Borderlands during Covid

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BORDERLANDS RURAL CHAPLAINCY AND COVID

Lockdown is impacting our team of Agricultural Chaplains in a number of ways. The absence of face to face contact with members of the farming community has meant that our ministry has taken place largely by telephone. Where possible, Chaplains are delivering emergency parcels, sending cards and letters, and offering comfort and reassurance that BRC is Here to Help.

Many of our churches have turned to online methods of engagement with their congregations, providing church services, ways of being "together apart" and other materials for reflection. Whilst exploring online avenues for pastoral support remains a future consideration, there are issues with broadband availability, and personal preferences, which suggest that more "traditional" methods, including personal visits, telephone and letters, will also be needed. On a very practical note we worked with the NFU, police, Young Farmers and Herefordshire Council to attract a team of people with experience of livestock handling, just in case any farmers were affected by Covid and couldn't look after their stock. Fortunately, the service has not been required.

Borderlands has remained extremely active in representing the interests of the farming community with policy makers. Just before lockdown BRC had organised a Post-Brexit Farming Resilience Working Group, comprising representatives from the Chaplaincy, local authority, farming organisations and charities, to do some forward planning on the potential implications of Brexit for the farming community. Brexit wasn't the only driver, the age demographic of farming and changing markets will also have an impact, and it has been suggested that up to a third of farmers may leave the industry in the next decade. Members of the group were unable to meet in person, but they have met virtually to inform Herefordshire Councils future mental health planning.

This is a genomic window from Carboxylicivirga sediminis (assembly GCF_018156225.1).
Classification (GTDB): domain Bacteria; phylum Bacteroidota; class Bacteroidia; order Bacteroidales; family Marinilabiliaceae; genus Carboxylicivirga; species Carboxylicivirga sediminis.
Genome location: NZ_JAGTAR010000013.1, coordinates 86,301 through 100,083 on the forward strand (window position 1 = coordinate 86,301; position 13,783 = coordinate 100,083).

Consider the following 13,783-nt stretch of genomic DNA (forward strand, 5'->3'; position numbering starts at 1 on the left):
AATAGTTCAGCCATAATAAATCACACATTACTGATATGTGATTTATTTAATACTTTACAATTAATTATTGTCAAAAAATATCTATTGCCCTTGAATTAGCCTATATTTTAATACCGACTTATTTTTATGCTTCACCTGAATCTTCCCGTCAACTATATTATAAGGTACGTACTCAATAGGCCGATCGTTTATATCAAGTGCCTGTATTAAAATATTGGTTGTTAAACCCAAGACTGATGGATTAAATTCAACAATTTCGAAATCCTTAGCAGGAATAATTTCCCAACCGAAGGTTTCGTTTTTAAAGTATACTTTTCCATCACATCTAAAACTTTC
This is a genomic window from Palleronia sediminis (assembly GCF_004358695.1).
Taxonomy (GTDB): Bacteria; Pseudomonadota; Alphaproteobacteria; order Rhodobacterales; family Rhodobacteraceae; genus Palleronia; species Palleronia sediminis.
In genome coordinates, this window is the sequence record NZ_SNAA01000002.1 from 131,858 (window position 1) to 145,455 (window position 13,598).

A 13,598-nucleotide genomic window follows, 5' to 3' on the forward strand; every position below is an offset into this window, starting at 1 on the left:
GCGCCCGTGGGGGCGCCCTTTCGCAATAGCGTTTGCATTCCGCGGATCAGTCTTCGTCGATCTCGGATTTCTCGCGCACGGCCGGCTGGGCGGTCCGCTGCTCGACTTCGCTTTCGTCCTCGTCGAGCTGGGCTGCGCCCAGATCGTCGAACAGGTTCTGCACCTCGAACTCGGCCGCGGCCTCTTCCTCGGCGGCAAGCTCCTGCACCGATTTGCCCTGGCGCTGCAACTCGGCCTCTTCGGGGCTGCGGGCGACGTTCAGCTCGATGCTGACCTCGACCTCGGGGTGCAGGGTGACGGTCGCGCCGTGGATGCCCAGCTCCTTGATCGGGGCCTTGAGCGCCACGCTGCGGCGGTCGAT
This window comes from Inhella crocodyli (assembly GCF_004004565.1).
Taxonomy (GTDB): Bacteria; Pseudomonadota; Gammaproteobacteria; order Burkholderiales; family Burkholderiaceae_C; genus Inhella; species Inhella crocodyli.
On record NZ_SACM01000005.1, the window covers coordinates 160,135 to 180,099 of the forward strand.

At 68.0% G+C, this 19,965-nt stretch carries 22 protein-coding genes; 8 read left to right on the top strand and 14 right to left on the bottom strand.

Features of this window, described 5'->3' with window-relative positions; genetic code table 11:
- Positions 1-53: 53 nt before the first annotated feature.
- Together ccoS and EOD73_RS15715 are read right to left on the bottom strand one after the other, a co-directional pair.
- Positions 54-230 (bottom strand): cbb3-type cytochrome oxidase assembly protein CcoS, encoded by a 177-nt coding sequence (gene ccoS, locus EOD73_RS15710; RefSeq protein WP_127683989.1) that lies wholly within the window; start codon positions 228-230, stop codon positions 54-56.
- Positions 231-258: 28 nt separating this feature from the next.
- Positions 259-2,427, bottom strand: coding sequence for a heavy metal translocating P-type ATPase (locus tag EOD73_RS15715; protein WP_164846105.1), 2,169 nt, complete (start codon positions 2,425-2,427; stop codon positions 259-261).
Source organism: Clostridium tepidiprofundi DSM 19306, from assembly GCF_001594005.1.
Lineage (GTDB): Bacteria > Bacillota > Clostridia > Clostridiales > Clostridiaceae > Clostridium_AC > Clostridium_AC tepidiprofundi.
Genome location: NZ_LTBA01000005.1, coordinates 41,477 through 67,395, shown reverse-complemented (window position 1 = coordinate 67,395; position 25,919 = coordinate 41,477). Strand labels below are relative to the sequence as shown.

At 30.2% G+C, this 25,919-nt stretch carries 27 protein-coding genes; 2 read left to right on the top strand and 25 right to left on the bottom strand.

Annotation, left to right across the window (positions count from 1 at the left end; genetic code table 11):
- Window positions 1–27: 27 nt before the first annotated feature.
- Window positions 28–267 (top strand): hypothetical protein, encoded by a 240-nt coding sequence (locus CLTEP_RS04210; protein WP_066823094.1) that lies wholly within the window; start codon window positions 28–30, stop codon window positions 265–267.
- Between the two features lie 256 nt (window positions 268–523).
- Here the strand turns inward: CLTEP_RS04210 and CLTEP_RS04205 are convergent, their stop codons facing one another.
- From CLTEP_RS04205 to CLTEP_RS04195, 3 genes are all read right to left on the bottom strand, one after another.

Many of the avenues that form the farming calendar have been cancelled, such as the Royal Three Counties Show and the Shropshire and West Mids show. However, the need for creating venues for social interaction as lockdown eases is a priority as experience shows that the ability to talk is a vital component in preventing some of the mental health issues that are likely to rise on the back of the recent floods (now also a drought), Covid, Brexit, demographics etc., all of which impact on the economic viability of farms. Plans are taking place to extend Shropshire's "Butty Van" into Herefordshire, a mobile farmers breakfast that was one of the highlights for last year's visit of the Archbishop of Canterbury. We are also talking to Herefordshire Council to ensure that their Talk Community Hubs will be as farmer friendly as possible.

Borderlands is part of a national network, jointly co-ordinated by the NFU and the Worshipful Company of Farmers, which is working collaboratively to support farming families, and members of the Chaplaincy Team are also Office Holders in the national Agricultural Chaplains' Association.

We are also anxious to reflect upon, and learn from, the lessons of Covid. What changes would we want to make to enable a better response if there was a future pandemic, and what changes will we have to make in order to continue to provide pastoral care and support in the "new normal." We are, therefore, proposing to co-host a conference that draws together colleagues from the local authority, farming community, charities and churches to assess what has happened, reflect and plan for the future.

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